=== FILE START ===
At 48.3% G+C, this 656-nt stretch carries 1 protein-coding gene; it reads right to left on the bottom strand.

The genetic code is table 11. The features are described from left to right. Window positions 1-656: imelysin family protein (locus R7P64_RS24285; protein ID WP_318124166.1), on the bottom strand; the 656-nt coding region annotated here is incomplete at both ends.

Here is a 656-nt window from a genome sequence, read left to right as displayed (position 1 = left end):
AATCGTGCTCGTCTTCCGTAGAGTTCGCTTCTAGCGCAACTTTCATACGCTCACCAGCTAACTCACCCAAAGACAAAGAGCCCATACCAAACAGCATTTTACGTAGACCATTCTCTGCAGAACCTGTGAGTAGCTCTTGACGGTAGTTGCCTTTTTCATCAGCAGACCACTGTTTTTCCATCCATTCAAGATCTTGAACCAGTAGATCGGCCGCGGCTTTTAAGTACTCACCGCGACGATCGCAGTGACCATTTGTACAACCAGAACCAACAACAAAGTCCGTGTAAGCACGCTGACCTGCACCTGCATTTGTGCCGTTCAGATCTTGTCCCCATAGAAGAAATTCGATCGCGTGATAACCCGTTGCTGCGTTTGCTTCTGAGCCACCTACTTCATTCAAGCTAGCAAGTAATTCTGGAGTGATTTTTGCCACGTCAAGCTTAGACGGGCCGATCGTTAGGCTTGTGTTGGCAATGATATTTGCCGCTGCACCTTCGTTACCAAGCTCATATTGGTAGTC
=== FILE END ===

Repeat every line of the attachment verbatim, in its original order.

At 48.3% G+C, this 656-nt stretch carries 1 protein-coding gene; it reads right to left on the bottom strand.

The genetic code is table 11. The features are described from left to right. Window positions 1-656: imelysin family protein (locus R7P64_RS24285; protein ID WP_318124166.1), on the bottom strand; the 656-nt coding region annotated here is incomplete at both ends.

Here is a 656-nt window from a genome sequence, read left to right as displayed (position 1 = left end):
AATCGTGCTCGTCTTCCGTAGAGTTCGCTTCTAGCGCAACTTTCATACGCTCACCAGCTAACTCACCCAAAGACAAAGAGCCCATACCAAACAGCATTTTACGTAGACCATTCTCTGCAGAACCTGTGAGTAGCTCTTGACGGTAGTTGCCTTTTTCATCAGCAGACCACTGTTTTTCCATCCATTCAAGATCTTGAACCAGTAGATCGGCCGCGGCTTTTAAGTACTCACCGCGACGATCGCAGTGACCATTTGTACAACCAGAACCAACAACAAAGTCCGTGTAAGCACGCTGACCTGCACCTGCATTTGTGCCGTTCAGATCTTGTCCCCATAGAAGAAATTCGATCGCGTGATAACCCGTTGCTGCGTTTGCTTCTGAGCCACCTACTTCATTCAAGCTAGCAAGTAATTCTGGAGTGATTTTTGCCACGTCAAGCTTAGACGGGCCGATCGTTAGGCTTGTGTTGGCAATGATATTTGCCGCTGCACCTTCGTTACCAAGCTCATATTGGTAGTC